Many of the tall buildings put up in the past few years have been for student accommodation. Freddy Mardlin looks at some of the issues that students face in our expensive capital.
Living costs, especially those revolving around rent, have long been one of the biggest issues facing students in London. While for some homeowners, rising property prices and gentrification can be highly beneficial and provide good returns on investment, for London’s vast student population, the situation is quite different. London is home to 40 individual university level institutions (if the University of London is broken up into its separate parts) ranging from the academically elite LSE, UCL and Imperial, to RADA and the Royal College of Music. These 40 universities attract nearly 375000 students annually to the city, creating massive demand for student rental properties. Nationally, only 15% of students live at home while studying, leaving the remaining 85% (around 320000 students) to find their own place to live. For a city like London, already battling the dual issues of housing shortages and house price inflation, this can create real issues.
Many of London’s universities do not have just one site which could reasonably be described as its campus, on which students both study and live. London’s universities (with the exception of some such as Royal Holloway) emerged within pre-existing built up parts of the city and do not have the benefits that some of the UK’s more rural institutions do with regards to space. For those ‘campus’ universities, issues of affordability and accessibility of student accommodation are greatly relieved. Prices can be controlled through central ownership of student properties by the university in question and the single campus set up means that student accommodation is built very close to, and often actually in, the main university campus.
For London’s students, however, the situation is much starker. Of the currently available London student accommodation, 57% is located in 4 inner city boroughs, representing some of the most expensive parts of the city for rentals, while the rest is scattered around the outer boroughs. UCAS found, moreover, that London students have the longest commute of students in any UK city, with more than 20% travelling for more than half an hour into university each day. This leaves a bleak choice, either moving to the outer boroughs and facing a longer commute into university and a physical distance between them and the social hub of the more student-oriented areas, or stamping up sometimes extortionate amounts to live in the inner boroughs.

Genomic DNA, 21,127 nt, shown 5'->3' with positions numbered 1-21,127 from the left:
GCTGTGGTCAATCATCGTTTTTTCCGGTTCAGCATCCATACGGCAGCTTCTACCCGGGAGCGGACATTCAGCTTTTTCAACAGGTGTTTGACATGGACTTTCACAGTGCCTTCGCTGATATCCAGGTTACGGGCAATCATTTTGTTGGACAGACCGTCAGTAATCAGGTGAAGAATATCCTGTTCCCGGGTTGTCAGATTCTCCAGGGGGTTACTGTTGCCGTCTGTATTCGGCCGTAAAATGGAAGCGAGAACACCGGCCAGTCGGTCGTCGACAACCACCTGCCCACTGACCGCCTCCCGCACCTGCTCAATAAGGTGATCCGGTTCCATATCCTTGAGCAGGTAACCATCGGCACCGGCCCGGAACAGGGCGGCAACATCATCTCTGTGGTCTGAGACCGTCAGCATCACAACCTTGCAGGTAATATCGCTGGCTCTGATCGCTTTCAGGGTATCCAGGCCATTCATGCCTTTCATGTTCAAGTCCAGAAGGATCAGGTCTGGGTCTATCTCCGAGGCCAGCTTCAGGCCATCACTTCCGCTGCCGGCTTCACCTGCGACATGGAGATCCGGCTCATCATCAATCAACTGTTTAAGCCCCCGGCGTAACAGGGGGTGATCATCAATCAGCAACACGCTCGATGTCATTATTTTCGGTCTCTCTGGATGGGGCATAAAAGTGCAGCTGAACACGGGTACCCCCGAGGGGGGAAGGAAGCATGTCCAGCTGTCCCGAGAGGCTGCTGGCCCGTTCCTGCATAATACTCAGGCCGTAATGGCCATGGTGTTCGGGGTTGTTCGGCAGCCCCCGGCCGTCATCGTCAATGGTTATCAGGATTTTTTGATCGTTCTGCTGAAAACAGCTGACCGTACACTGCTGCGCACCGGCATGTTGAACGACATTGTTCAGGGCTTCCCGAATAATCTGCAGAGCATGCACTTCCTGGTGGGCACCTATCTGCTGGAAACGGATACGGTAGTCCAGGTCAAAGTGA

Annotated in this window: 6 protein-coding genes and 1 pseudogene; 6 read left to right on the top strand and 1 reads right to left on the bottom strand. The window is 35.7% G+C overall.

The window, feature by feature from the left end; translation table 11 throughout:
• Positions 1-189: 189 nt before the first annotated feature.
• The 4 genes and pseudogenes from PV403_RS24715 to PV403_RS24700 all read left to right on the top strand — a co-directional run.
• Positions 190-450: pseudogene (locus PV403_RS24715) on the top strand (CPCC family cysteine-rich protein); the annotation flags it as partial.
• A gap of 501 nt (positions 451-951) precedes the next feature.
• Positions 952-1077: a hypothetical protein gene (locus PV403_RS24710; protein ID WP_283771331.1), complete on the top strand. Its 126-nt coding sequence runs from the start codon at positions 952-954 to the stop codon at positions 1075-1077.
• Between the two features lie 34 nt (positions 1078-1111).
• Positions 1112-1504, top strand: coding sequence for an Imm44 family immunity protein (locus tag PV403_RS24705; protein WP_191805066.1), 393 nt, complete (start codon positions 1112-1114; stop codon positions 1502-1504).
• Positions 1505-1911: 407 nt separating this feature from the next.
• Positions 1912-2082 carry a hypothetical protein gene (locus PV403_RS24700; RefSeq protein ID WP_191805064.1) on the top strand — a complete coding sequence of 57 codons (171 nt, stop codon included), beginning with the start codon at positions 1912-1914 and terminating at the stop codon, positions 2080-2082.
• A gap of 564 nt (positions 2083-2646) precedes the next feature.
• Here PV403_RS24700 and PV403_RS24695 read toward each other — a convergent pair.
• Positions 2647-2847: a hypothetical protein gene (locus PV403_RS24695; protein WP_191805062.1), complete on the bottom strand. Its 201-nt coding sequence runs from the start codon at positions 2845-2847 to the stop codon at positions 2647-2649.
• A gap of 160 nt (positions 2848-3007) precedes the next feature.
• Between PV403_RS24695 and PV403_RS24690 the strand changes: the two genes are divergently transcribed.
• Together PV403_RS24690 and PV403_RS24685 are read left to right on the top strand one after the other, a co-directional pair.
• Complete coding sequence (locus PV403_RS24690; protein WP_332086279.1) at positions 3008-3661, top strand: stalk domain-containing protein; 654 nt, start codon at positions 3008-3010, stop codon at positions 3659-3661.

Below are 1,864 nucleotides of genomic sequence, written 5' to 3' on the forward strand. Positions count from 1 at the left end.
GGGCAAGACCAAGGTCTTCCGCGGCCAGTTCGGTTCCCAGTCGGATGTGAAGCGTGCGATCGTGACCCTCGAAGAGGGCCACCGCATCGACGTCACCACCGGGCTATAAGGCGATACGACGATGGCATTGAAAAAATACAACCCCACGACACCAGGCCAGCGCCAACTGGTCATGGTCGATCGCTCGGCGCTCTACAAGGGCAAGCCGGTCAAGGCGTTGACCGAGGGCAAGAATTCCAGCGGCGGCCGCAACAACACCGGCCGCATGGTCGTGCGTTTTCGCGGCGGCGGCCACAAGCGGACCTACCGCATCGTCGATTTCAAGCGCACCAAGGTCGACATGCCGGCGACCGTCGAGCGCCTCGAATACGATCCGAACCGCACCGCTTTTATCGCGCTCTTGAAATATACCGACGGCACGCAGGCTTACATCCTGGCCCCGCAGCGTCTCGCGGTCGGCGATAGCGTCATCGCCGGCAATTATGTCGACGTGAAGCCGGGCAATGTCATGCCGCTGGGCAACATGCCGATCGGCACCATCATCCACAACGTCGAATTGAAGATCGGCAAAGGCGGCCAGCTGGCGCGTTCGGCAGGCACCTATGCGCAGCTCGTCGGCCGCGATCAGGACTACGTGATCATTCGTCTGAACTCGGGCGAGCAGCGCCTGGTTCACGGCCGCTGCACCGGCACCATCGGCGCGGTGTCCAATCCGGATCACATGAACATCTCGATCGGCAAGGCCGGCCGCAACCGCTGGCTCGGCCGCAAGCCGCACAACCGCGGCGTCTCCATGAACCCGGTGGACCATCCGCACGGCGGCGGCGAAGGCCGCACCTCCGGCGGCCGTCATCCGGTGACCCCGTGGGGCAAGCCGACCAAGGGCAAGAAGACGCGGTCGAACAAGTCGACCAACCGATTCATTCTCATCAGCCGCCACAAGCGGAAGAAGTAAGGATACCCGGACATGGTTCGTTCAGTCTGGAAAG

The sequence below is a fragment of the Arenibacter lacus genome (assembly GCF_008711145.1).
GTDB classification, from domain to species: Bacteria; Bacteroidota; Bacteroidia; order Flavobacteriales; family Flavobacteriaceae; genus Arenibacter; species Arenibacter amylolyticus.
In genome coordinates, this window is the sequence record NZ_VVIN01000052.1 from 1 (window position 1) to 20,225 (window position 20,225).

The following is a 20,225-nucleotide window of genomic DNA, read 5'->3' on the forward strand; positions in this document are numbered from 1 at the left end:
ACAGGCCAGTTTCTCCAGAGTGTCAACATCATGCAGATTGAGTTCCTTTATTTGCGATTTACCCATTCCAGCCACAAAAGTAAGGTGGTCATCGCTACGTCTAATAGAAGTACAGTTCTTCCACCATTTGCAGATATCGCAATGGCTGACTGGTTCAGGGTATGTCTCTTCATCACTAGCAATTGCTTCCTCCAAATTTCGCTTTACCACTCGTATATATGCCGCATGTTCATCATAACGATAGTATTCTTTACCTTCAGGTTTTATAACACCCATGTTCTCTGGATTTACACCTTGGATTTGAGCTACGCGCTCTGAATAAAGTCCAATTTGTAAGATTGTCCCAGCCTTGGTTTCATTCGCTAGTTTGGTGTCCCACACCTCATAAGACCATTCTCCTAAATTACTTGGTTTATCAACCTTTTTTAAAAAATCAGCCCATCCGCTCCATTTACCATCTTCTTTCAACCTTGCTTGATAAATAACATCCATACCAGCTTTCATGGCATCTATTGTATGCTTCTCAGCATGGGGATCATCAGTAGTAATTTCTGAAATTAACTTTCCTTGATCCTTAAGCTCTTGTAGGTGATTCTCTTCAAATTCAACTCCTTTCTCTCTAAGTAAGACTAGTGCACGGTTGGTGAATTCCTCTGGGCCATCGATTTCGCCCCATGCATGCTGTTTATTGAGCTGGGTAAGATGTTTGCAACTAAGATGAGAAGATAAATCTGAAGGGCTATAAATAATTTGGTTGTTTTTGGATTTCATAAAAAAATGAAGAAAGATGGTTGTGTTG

This concentration in the most expensive areas of London has the result of driving prices up, leaving less privileged students who cannot afford to live in London’s inner boroughs excluded from the fanfare of student life in these areas. London’s students, therefore, appear to be faced with the choice between living locally to university and paying extortionate levels of rent or compromising and living in the outer boroughs, still paying higher rent than would be faced at most universities in the country, but also having to endure the commute in each day. Moves such as that currently taking place by the London College of Fashion, relocating from High Holborn to a new campus in the Olympic Park in Stratford, are demonstrative of the sort of actions that could resolve, or at any rate mitigate, these inequities. Recentring in a new campus, removed somewhat from the business and expense of the West End, could offer LCF the chance to improve accessibility for students of all backgrounds while also sponsoring economic and artistic growth in a previously underappreciated and underrepresented district of the city.